The inside of the panel macro can be seen in Figure 7. As discussed above with the simple VCA, none of the separation of concerns or encapsulation is really necessary to make this work with blocks, it just makes it easier to reuse the parts of it in other instruments. Adding modulation is not difficult, but, you want to pay attention to event rate vs audio rate signals. I'm going to use a simple example from the factory library that already has an audio rate modulation input.

 

 

An Example With Modulation

Fig. 8. Factory "filter" module from the library.

There are several filters and oscillators in the factory library. At first you might think, why would I care, blocks has plenty of choices. This is true, but, the blocks that come with Reaktor are CPU hogs. Often you might have a need for a filter that won't be pushed to the limit and so the value of fancy new technology is just wasted in extra CPU cycles. Or, simply, perhaps you prefer the filter response curve that's displayed in the factory macro. I'm going to use the State Variable macro that is in the library under filters, it's just called, "filter." Figure 8. shows what this macro looks like as shipped from the factory.
Fig. 9. Mocks SVF
The standard macro is fine, but it won't fit well with blocks. It's easy enough to rearrange the panel elements and change the knob images so that it looks something like Figure 9. I changed the list for filter type to a menu. To allow control of the modulation input, I added a single knob to the panel macro and connected it to a terminal as before. I've added a background and the 3U stacked macro to the instrument so that it is blocks compatible, visually speaking.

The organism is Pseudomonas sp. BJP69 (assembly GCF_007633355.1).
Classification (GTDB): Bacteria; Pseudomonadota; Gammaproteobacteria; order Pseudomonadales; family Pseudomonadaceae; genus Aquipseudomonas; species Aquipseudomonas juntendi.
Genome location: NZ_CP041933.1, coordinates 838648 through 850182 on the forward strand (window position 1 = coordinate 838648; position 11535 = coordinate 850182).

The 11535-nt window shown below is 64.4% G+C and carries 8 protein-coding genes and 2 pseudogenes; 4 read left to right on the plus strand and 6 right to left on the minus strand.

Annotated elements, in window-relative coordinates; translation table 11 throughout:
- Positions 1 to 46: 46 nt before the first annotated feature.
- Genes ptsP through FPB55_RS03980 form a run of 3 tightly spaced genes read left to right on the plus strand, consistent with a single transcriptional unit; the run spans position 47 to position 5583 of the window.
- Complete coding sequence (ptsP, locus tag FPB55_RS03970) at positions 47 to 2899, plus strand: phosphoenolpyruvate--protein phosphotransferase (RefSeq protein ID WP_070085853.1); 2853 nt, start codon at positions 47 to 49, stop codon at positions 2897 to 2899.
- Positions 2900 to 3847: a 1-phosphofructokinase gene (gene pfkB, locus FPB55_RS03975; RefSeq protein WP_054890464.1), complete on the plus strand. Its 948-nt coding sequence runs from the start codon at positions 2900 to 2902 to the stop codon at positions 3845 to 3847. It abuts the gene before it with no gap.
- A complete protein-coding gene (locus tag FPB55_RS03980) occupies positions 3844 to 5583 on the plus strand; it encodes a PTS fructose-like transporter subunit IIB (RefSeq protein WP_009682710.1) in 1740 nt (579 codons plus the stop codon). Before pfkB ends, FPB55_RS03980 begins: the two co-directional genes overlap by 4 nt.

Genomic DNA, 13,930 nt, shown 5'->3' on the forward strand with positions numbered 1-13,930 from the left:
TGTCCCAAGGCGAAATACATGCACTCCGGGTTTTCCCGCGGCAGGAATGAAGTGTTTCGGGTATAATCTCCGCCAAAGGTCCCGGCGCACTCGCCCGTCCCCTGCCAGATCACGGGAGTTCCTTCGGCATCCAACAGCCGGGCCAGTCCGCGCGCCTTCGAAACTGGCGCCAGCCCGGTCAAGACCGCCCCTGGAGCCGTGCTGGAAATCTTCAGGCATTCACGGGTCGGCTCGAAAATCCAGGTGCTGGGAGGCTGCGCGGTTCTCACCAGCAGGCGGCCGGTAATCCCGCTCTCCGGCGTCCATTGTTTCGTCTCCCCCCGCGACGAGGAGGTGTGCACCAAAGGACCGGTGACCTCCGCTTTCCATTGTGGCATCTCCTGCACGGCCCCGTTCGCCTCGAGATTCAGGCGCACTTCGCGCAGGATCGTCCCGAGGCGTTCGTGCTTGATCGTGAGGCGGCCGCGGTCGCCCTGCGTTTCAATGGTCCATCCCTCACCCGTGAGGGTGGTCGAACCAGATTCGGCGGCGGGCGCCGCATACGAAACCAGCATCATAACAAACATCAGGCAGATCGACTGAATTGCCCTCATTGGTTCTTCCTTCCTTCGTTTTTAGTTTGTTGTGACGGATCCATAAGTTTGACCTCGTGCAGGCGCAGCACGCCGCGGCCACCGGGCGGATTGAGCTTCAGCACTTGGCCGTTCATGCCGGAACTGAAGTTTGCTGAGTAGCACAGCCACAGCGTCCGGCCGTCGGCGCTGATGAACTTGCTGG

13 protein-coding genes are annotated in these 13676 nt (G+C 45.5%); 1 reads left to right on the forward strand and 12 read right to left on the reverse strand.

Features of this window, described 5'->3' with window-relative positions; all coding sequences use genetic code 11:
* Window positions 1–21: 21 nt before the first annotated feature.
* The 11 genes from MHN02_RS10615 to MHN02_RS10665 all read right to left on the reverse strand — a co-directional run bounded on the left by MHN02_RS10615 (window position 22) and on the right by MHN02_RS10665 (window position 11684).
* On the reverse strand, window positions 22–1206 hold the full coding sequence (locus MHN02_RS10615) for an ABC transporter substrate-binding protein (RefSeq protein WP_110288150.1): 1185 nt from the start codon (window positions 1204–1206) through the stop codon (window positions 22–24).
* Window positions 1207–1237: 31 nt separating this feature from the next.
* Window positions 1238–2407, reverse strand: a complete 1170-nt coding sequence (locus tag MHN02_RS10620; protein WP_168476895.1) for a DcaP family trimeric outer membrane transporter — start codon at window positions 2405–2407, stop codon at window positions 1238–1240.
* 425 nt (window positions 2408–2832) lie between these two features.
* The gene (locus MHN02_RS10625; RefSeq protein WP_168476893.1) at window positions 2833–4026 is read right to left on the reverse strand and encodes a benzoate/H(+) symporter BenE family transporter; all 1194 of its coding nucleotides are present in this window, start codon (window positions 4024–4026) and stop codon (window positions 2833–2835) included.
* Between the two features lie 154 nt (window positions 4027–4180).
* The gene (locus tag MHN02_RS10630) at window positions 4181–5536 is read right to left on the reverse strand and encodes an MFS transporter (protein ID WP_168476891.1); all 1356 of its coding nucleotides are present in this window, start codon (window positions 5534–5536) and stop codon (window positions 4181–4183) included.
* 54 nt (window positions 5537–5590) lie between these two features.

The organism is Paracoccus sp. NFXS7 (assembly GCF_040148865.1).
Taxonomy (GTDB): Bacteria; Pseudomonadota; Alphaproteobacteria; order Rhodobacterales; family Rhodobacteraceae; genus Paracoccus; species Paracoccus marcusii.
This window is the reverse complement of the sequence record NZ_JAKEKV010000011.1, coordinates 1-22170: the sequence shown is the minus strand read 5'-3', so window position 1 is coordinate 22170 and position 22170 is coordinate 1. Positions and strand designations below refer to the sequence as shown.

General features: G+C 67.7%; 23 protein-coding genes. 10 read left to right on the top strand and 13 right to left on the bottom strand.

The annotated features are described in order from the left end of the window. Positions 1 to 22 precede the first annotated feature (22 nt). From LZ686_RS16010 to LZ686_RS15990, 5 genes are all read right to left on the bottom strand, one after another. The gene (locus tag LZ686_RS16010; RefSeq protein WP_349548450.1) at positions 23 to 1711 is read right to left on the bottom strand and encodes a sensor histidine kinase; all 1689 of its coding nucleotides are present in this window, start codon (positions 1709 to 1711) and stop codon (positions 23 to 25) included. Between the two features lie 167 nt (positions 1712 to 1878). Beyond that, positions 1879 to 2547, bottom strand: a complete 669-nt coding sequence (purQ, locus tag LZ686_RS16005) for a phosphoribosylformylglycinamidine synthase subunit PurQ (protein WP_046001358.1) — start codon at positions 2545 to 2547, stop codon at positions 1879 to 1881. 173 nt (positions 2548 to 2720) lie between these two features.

Since the modulation input to the macro is already an audio rate input, there is no reason that we can't use this directly with Blocks. The only thing that we need to do is to provide scaling. Now, if we were committed, we could actually create a true block out of this macro since it is core at its core (you knew that was coming). But, I don't always need or want all of that U/I. The big win comes from the consistent size and the slightly larger knobs and panel elements. To control the modulation amount, we only need to add a simple VCA, like above, between the ModA input and the mC modulation input to the macro. That's really all that you need to control modulation, all of the rest of the stuff in the Blocks U/I is to show you pretty modulation rings, flashing lights, and mouseover values. Yes, they're useful, no, they're not essential, yes they consume CPU!

Fig. 10. SVF Modulation input. 



That's it, now this can be used with other Blocks just as you would use any other Blocks filter. Will it sound as good? In a word, no! But it is useful, and it's not incompatible with Blocks

Fig. 11. Mocks SVF added to the simple synth from above.
Blocks make building up synth patches fast in Reaktor 6. Many of the factory blocks use relatively new technology which is why they sound so good, so it's understandable that people are excited about building blocks. If you want to create actual blocks that can be uploaded to the user library and shared with other blocks users, then you should take the time to read the NI blocks document and download the template. On the other hand, blocks are not the only way to create modular instruments in Reaktor. There have been many different efforts over the years and it isn't necessary to throw out the old baby with the dirty bathwater. In some cases, such as the mixer above, the "core" advantage to sound quality is slim to none. Consequently, it makes sense to resuse a lot of what already exists alongside the new technology. These older macros and instruments can not only be combined with blocks, but, their contents can be given a face lift to make them easy to use with blocks.

 





Thursday, October 8, 2015

Reaktor 6 Blocks - Multi BreakPoint EG

I'm really enjoying a lot about Reaktor 6. The new Blocks format is, on the one hand limiting because they are monophonic, is still a lot of fun and great for rapid instrument prototyping. They do remind me a lot of working with the Nord Modular.